November 28th, 2015

grammar nazi

цікаве академічне спостереження

перепост з дозволу авторки.

Olga Tsuneko Yokoyama

I recently analyzed some limited, but astonishing data comparing the highest-achieving male and female humanities professors in one of the world’s top universities. My analysis revealed disturbing results: the higher women professors climbed in rank, the harder they had to work. Their male colleagues, by contrast, continued to advance in rank virtually WITHOUT INCREASING THEIR PRODUCTIVITY.
The issue is not just about equal pay, but about the amount a woman must WORK to reach any given rank, compared to her male counterpart.
This study helps confirm a disturbing trend: women don’t receive equal pay for equal work in this country; in fact, gender equality in the US is moving in the wrong direction. For instance, according to the 2015 Global Gender Gap Index, the US has sunk to 28th place for gender equality… behind Bolivia, Burundi, Barbados, Spain, Moldova and Mozambique.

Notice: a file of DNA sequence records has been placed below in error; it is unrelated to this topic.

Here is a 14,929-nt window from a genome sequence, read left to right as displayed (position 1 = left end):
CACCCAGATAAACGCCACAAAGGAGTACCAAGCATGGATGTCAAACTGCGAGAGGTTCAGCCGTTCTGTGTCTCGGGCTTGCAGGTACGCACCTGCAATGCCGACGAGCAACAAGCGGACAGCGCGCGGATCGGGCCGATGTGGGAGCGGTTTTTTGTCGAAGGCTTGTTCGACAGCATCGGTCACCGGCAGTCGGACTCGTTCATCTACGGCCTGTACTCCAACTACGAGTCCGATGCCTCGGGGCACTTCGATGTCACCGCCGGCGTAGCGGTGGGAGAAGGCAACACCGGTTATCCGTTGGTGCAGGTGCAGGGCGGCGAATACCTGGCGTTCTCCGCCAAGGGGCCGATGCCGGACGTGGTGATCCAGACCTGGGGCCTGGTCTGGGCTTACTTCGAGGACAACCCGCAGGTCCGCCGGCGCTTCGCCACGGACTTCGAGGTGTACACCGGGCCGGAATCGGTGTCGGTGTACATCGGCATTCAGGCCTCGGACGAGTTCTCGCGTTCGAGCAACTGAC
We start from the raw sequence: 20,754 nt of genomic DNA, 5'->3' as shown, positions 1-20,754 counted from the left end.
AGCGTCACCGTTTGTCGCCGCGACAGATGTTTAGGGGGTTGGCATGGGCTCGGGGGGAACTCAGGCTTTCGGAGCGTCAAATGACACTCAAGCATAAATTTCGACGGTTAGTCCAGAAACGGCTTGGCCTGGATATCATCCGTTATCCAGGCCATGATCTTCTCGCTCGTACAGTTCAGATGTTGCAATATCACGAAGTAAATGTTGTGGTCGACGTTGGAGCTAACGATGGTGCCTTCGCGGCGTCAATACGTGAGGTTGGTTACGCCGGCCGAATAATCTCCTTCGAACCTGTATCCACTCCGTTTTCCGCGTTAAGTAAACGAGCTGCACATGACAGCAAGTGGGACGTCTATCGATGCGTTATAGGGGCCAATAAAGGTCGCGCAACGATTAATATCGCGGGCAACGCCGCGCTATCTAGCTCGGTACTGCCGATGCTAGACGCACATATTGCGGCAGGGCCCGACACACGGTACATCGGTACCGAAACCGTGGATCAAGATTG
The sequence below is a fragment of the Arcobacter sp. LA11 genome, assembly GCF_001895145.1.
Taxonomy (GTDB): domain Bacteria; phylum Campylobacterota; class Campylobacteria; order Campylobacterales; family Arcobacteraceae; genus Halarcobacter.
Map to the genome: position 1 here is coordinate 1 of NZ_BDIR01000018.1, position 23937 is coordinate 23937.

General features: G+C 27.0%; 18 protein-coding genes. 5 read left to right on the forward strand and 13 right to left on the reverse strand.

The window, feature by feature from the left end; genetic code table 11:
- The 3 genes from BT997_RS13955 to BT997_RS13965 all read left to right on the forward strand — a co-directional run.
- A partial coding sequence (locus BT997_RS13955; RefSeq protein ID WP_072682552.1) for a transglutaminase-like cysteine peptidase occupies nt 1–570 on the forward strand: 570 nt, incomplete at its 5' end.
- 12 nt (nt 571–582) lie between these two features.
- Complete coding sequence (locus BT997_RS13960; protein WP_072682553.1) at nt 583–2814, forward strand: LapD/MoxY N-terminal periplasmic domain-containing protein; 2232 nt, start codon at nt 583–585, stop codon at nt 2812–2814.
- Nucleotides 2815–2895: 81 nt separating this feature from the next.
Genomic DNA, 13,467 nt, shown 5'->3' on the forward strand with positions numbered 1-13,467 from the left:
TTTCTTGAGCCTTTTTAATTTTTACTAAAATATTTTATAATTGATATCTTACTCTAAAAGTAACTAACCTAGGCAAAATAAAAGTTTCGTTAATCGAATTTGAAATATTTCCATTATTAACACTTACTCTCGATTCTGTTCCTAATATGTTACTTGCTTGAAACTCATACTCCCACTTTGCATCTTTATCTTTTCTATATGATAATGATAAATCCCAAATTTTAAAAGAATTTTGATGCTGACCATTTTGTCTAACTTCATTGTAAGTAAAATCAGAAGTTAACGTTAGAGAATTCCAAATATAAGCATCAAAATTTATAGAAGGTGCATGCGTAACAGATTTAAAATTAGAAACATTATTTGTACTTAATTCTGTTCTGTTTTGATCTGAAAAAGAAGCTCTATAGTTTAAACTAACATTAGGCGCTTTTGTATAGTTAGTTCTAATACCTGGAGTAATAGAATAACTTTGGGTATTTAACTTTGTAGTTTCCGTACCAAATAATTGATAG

A few details about the study:
The study used the academic resumes of 10 senior professors at this university. It is extremely difficult to compare one academic to another. These 10 were selected because they shared a similar academic background, which allowed them to be compared using the same yardstick.
The productivity of each professor was measured at each rank they had held. First their publications were counted. These counts were weighted to reflect their relative value in this particular discipline. For instance, a textbook was worth 60% of a research book, a peer reviewed article worth 15% of a research book, a book review 5%, and so on. Finally, the weighted values were added together to produce a total academic productivity score.
As you can see, the higher they climbed, the harder women professors had to work, compared to their male colleagues. At Step 5, the gender gap was negligible. But from that point onward, the workloads of men and women began to diverge. At Step 7, women had already produced as much as their senior male colleagues ever would. After Step 8, the men’s average productivity virtually plateaued. By the time male and female professors reached the highest rank, called “above scale,” women were outperforming men by more than 50%.
The sample may be small, but the results are deeply troubling. Clearly, we need a lot more research into this important aspect of gender inequality.
Friends, what do you think?


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